Never Let a Crisis Go to Waste: Erasing Lines Between Faculty

The Second Draft, 2013, Forthcoming

5 Pages Posted: 29 Oct 2013 Last revised: 24 May 2014

See all articles by Sarah E. Ricks

Sarah E. Ricks

Rutgers School of Law - Camden

Date Written: October 28, 2013


Now that traditional approaches to legal education are under scrutiny, your law school may be open to curricular innovations in legal writing that would have been unthinkable a few years ago. Let’s take a cue from Rahm Emanuel’s exhortation to never let a serious crisis go to waste. Let’s think about experimenting with what we teach by erasing lines between legal writing, clinical, and pro bono programs. This very short piece argues that erasing lines between faculty can benefit law schools, students, and faculty. It summarizes just a few of the many current examples of how legal writing faculty are collaborating with non-profits, clinics, or government agencies, exposing students to real law practice, or exploring other ways to help our students become more "practice-ready."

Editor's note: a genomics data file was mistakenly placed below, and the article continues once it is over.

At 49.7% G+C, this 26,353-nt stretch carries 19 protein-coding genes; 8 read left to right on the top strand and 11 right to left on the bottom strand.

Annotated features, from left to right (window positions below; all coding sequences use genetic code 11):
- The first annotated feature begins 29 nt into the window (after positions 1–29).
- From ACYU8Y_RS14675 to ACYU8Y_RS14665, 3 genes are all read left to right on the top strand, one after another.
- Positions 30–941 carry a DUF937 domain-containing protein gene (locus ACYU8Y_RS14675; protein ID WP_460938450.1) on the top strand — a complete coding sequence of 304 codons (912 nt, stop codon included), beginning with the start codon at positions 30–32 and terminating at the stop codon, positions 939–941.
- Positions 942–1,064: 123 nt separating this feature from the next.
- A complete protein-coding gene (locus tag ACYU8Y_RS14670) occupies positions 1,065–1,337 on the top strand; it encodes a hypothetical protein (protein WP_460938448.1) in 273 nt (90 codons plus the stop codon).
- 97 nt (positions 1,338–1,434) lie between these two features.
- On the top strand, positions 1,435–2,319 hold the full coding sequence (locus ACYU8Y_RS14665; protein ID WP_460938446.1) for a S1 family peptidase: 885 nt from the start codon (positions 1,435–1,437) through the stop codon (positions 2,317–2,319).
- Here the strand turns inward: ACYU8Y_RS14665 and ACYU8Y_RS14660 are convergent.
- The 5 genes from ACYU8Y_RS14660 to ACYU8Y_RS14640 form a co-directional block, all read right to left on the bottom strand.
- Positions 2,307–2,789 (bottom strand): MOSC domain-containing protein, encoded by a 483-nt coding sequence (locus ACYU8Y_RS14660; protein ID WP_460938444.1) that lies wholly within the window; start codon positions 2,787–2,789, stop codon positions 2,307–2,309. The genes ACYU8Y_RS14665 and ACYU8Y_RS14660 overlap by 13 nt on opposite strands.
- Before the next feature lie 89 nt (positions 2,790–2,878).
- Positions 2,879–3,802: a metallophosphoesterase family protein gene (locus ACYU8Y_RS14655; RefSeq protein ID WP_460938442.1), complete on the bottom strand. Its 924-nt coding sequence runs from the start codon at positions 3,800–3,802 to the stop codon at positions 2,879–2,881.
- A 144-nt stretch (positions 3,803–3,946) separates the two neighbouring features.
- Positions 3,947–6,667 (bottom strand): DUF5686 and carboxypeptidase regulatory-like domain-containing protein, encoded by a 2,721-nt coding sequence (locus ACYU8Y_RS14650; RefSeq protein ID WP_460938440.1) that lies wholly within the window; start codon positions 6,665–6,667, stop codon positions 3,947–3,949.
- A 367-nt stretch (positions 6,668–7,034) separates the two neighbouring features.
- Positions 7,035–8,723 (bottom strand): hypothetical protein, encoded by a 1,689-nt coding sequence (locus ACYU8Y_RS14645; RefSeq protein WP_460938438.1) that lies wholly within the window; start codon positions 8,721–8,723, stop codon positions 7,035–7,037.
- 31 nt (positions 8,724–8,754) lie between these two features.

Keywords: legal education, Carnegie, pro bono, legal writing, collaboration, practice-ready, clinics, hybrid teaching

Suggested Citation

Ricks, Sarah E., Never Let a Crisis Go to Waste: Erasing Lines Between Faculty (October 28, 2013). The Second Draft, 2013, Forthcoming. Available at SSRN:

Sarah E. Ricks (Contact Author)

Rutgers School of Law - Camden ( email )

United States
856-225-6419 (Phone)
856-225-6516 (Fax)

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